Fed Reserve rate decision - mortgage industry reacts

Positive signs at last for the mortgage industry

Fed Reserve rate decision  - mortgage industry reacts

It’s been a while since there’s been much to cheer about in the mortgage industry. Yet the decision by the Federal Reserve to leave rates at their current level of 5.25% to 5.5% sent waves of optimism across the landscape.

While the Fed doesn’t set mortgage rates directly, its decisions play a key role on their movement. The Fed’s hands-off stance at its latest meeting on Wednesday comes after 11 rate hikes from early 2022 to mid-2023 as it seeks to bring inflation down to 2%.

Mike Fratantoni, senior vice president and chief economist for the Mortgage Bankers Association, said the development bodes well for the mortgage industry and housing market in general.

Economist sees modest growth for housing, mortgage markets

“Additional rate hikes no longer appear to be part of the conversation,” the MBA economist said. “It is all about the pace of cuts from here. This is good news for the housing and mortgage markets. We expect that this path for monetary policy should support further declines in mortgage rates, just in time for the spring housing market.”

The upshot: “We are forecasting modest growth in new and existing home sales in 2024, supporting growth in purchase originations, following an extraordinarily slow 2023,” Fratantoni said.

The current 3% rate of inflation – close to the desired 2% the Fed has sought to achieve – figured prominently in the Fed’s calculus. Given the narrowing gap, the Federal Open Market Committee – consisting of members of the Board of Governors of the Federal Reserve System – opted to leave rates untouched this go-around.

CRE market stands to gain from Fed’s less aggressive rate stance

The Fed’s action – or lack thereof – at their meeting this week also bodes well for commercial real estate, suggested Xander Snyder, senior commercial real estate economist at First American. In its Summary of Economic Projections, the Fed revised downwards its expectations of the Federal Funds rate at the end of 2024 for the first time in more than a year, Snyder noted. The Fed’s expectation is a drop from 5.1% to 4.6%.

“This decline in rate expectations is welcome news for those who have waited with bated breath for signs that we are at peak fed funds rate,” Snyder said. “Indeed, [Federal Reserve Chair] Jerome Powell said ‘we acknowledge that we are likely at or near the peak rates for this cycle.’ With the Federal Funds rate currently at 5.3%, this roughly implies that the Fed is currently expecting two to three 25-basis point rate cuts next year.”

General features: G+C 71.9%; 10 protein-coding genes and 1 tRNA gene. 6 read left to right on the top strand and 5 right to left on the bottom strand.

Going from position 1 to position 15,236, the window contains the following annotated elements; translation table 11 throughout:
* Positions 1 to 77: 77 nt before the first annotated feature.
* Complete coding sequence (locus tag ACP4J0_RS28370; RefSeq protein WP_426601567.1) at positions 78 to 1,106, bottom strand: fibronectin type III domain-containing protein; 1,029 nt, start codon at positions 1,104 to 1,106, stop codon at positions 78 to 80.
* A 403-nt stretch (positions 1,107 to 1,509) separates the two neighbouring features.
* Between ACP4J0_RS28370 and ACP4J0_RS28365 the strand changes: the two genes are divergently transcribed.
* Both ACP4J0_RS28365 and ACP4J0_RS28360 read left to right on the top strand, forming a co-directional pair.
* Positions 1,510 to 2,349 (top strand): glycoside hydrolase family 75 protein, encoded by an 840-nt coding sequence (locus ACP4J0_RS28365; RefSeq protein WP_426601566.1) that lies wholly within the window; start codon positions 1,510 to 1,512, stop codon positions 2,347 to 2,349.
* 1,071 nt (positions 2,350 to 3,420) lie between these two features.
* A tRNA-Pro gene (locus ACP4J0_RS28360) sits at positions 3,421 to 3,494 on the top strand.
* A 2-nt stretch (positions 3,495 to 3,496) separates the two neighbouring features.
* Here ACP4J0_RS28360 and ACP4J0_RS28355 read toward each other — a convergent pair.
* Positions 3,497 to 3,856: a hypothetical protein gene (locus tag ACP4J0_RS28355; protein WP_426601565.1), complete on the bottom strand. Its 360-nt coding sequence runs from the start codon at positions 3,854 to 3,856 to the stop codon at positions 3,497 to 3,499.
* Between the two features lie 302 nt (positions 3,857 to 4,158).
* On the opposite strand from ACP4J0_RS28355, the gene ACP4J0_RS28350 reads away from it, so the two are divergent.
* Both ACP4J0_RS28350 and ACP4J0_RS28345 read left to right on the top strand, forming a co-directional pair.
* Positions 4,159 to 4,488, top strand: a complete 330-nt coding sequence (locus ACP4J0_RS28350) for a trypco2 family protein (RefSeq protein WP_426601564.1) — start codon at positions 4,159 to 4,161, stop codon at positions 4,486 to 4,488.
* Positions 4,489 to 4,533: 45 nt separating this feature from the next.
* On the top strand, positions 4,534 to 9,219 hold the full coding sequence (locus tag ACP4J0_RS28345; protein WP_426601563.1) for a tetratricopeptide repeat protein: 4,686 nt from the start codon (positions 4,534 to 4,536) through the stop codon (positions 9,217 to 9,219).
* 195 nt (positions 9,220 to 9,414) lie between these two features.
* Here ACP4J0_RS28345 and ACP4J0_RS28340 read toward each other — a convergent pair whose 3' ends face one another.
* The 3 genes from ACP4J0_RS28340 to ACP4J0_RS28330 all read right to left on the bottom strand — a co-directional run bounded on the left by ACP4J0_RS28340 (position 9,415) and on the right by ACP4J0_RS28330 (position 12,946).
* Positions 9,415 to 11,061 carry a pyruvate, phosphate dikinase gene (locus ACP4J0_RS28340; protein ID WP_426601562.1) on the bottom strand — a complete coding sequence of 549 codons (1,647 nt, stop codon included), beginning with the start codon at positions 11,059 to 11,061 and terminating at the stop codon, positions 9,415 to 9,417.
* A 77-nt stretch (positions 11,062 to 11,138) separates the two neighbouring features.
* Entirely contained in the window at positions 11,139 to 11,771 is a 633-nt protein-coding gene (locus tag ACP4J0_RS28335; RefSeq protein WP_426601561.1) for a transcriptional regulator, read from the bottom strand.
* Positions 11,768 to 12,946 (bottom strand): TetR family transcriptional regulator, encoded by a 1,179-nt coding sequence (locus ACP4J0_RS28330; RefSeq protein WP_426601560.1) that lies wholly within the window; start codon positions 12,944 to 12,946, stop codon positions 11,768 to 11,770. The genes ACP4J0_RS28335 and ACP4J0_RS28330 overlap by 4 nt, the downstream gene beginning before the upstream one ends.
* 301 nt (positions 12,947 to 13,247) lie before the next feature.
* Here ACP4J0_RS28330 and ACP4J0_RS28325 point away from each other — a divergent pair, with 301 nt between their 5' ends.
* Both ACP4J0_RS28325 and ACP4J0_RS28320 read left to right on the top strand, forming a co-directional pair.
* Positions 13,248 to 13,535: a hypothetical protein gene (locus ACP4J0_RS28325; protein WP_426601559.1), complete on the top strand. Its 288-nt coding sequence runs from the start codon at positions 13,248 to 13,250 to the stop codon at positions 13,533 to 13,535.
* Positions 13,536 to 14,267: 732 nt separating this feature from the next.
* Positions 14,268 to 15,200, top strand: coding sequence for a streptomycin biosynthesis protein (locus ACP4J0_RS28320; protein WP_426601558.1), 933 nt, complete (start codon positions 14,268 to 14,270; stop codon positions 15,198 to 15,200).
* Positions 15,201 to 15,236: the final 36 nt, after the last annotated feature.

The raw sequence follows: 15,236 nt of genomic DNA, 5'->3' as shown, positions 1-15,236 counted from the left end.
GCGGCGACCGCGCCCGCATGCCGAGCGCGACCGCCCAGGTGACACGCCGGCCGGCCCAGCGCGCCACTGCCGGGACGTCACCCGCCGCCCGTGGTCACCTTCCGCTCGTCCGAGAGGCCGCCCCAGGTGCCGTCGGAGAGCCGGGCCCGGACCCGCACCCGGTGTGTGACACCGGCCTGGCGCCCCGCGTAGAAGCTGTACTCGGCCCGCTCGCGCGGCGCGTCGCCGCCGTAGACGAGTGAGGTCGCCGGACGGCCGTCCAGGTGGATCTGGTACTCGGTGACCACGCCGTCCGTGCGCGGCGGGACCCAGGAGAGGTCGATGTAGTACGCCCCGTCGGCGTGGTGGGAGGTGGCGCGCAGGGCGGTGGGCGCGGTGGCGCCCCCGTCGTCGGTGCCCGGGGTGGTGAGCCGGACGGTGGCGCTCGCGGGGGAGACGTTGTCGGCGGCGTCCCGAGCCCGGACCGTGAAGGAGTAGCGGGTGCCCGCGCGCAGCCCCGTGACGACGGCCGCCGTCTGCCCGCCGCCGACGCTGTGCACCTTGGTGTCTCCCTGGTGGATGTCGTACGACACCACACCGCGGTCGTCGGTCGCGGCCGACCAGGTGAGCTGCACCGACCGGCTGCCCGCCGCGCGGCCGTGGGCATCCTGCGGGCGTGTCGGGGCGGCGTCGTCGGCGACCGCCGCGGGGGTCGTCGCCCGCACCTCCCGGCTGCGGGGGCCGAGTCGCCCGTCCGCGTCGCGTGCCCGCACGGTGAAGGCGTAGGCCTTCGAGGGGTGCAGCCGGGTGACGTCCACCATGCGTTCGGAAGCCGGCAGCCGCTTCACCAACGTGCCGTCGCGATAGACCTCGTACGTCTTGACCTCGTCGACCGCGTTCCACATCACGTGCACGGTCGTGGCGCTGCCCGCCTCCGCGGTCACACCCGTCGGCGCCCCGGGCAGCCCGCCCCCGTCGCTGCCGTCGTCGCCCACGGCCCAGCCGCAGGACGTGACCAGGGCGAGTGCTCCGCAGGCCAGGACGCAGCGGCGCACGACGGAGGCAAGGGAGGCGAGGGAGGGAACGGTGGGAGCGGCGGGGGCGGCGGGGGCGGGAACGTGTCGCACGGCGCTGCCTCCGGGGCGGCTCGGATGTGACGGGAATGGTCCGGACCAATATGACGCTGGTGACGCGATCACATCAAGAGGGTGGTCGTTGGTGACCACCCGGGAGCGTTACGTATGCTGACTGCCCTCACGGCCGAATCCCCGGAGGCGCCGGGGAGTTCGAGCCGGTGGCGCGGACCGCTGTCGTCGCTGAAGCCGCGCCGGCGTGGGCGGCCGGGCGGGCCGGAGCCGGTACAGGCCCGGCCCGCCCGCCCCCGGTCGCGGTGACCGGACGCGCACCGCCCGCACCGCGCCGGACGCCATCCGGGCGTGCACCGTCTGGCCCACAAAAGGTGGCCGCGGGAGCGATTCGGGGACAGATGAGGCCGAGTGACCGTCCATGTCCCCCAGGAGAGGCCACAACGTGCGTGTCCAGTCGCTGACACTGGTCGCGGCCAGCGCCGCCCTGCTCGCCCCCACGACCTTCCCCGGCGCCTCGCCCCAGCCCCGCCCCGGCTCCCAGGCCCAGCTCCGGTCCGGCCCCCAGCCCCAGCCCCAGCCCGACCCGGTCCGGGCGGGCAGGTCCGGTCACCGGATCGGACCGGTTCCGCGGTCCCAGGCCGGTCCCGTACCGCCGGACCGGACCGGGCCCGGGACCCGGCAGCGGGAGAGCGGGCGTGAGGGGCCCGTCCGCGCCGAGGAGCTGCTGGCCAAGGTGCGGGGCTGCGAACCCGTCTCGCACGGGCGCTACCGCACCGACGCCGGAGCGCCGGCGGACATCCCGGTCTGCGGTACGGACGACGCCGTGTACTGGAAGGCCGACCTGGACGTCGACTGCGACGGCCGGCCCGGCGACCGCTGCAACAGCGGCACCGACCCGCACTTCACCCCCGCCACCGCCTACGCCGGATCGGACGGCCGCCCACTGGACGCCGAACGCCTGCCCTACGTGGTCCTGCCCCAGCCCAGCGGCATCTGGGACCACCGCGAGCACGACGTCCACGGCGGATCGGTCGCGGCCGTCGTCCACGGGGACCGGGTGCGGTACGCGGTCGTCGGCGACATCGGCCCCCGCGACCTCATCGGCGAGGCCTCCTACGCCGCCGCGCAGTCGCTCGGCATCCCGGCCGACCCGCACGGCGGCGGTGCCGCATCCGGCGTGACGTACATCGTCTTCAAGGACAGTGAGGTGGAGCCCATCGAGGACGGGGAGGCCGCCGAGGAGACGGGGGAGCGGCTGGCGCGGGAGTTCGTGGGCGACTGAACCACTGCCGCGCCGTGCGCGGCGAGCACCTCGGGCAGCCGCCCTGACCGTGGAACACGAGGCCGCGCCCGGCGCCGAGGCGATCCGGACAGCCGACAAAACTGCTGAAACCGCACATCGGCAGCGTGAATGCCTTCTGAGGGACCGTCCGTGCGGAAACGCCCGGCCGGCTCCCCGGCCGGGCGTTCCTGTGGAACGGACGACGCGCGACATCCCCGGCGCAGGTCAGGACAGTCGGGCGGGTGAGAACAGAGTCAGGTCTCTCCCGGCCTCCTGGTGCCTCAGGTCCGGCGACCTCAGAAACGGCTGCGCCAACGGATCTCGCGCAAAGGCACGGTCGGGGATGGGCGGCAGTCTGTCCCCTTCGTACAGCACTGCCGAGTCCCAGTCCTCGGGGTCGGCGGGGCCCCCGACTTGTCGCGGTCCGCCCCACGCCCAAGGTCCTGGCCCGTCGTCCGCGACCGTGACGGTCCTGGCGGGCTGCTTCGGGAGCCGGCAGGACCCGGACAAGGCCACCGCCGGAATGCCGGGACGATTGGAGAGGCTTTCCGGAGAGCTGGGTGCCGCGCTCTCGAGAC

Such a scenario would offer some reprieve to the beleaguered CRE market, he noted: “Lower rates in 2024 would relieve some pressure in CRE credit markets, making it easier to finance commercial property purchases,” Synder said.

CBRE analysts forecast that elusive 2% inflation rate is close at hand: “CBRE expects inflation will decline toward the Fed’s 2% target next year,” analysts wrote in a report after the Fed’s meeting. “We expect that the Fed will gradually reduce rates to ensure that inflation remains in check. For the year, we forecast that the Fed will reduce rates by 100bps to a range of 4.25% to 4.50%.”

That doesn’t mean an immediate jumpstart in the capital markets, however. “We expect capital markets activity will not pick up until mid-2024,” CBRE analysts wrote. “However, recent declines in the 10-year Treasury yield could lead to greater-than-expected investment activity. Leasing activity should remain relatively resilient, although economic uncertainty will be a headwind.”

Melissa Cohn, regional vice president of William Raveis Mortgage, also envisions a future rate cut following the Fed meeting this week. “There are signs that the cumulative rate hikes are doing their job and working to bring the rate of inflation down to its goal rate,” she said. “High interest rates are impacting the economy and hopefully will bring inflation back to 2% next year. The next move by the Fed will be a rate cut at some point in 2024.”

Also responding giddily to the news – albeit in a wordless manner – was Wall Street. The Dow Jones Industrial average rallied more than 500 points after the Fed’s meeting, breaching above the  37,000 mark for the first time. The Dow closed at 37,090.24, exceeding a previous record set in January 2022.